Santa Monica City Hall (File photo)

The first candidate forum of the season yielded predictable results this week with incumbents describing a city that is meeting challenges in a way that has improved life for residents while challengers described a Santa Monica threatened by poor leadership.

The Santa Monica Jaycees, a community service organization featuring young professionals, organized the event at the Santa Monica Bay Women’s Club. Eight of the ten candidates participated including Terry O’Day, Ted Winterer, Tony Vazquez, Mende Smith, Gleam Davis, Terence Later, Armen Melkonians and Jon Mann. Candidates James Watson and Oscar de la Torre were absent.

The hour-long Q&A included pre-screened questions and an opportunity for audience participation. Some questions were targeted to specific candidates while others were asked of the group at large.

When asked about protecting rent control, councilwoman Gleam Davis said existing development policies protect rent controlled tenants by focusing development away from residential areas. She said allowing development along commercial streets lessens the economic incentive to evict rent controlled tenants

“We can discourage development in existing residential neighborhoods,” she said. “When landlords are allowed to take units of the market, they traditionally turn them into luxury condominiums.”

She said the city can discourage that behavior by making it easier to build along the boulevards such as Wilshire and Santa Monica.

She also said the city has taken steps to increase tenant protections.

“Unfortunately, harassment is a real problem in our community,” she said.

Mayor Tony Vazquez was asked what the city has done to prevent misconduct at the police department and limit the city’s liability to claims originating from police action.

He said the presence of more minority officers, many of whom grew up locally, has helped improve community policing and said there have been measurable improvements since he first joined the council.

“The makeup of the police force in 1990 was not a police force that I was proud of … since then it has changed dramatically. Is it perfect? No. But it’s a very diverse police force now,” he said.

Some challengers implied the incumbents were out of touch with residents.

“I believe that your City Council members should represent residents and vote as residents want them to vote,” said Melkonians. He also praised the Jaycees for reaching out to Santa Monica’s young voters at a time when voter turnout among the youngest age bracket is dismal.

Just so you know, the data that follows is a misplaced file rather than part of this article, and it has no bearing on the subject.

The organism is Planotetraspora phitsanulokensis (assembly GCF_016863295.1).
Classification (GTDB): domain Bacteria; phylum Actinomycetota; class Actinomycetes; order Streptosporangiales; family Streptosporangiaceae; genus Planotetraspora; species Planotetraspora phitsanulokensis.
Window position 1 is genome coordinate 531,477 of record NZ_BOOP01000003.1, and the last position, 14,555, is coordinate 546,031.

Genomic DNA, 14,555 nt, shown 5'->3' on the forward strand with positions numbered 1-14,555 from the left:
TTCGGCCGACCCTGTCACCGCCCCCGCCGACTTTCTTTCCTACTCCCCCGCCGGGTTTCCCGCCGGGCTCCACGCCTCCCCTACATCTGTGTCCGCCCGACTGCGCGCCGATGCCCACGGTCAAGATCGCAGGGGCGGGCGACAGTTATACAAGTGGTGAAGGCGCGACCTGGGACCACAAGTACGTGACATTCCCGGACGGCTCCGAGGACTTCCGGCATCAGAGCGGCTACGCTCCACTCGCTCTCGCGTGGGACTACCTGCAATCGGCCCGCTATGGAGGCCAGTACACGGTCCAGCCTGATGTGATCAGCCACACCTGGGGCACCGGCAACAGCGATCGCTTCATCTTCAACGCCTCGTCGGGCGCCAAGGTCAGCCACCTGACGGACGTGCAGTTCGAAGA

Melkonians is the co-author of Measure LV and told the crowd that myths were being created about the proposal by its opponents. Specifically, he said Measure LV does not endanger rebuilding of tall buildings after a disaster because those buildings are considered existing non-conforming structures and therefore not regulated by Measure LV.

When asked what can be done to increase trust between residents and elected officials, Mayor Pro Tem Ted Winterer said the council had increased regulation on lobbyists and strengthened the existing anti-corruption laws. He said the age of social media has made it difficult to engage in dialog but that he, and other councilmembers, were always willing meet with community members.

“Our challenge is to get the facts out there,” he said.

Incumbent Terry O’Day said the city has taken concrete steps to address broad questions of wellbeing including issues of sustainability, equity and civic participation. He also said the current council has been proactive in attempting to close Santa Monica airport.

“This is a council that leads,” he said. “I’m proud to be a part of that leadership team and have had the trust of voters to do that since 2010.”

Challenger Mende Smith repeatedly referenced her affiliation with the Green Party. She talked about the way ranked choice voting would improve the quality of the civic process in Santa Monica and her lack of traditional campaign material.

“I hope that I will have your individual vote on November 8 but you’re not going to find me in your mailbox, you’re going to find me at,” she said.

According to his candidate statement, a portion of which he read Tuesday night, perennial candidate Jon Mann has run unsuccessfully for City Council 15 times. He said local elections are rigged but if elected, he said he would implement a citizen review board to reduce the city budget by cutting costs, firing employees and implementing a wage freeze.

“I’d go through the budget with a fine tooth comb,” he said.

Terence Later has run for council in the past five elections and like many of the challengers, he singled out Santa Monicans for Renters Rights as the power brokers in the city.

“The same political machine has run the city for three decades,” he said.

Later was the only candidate that opposed closing Santa Monica Airport.

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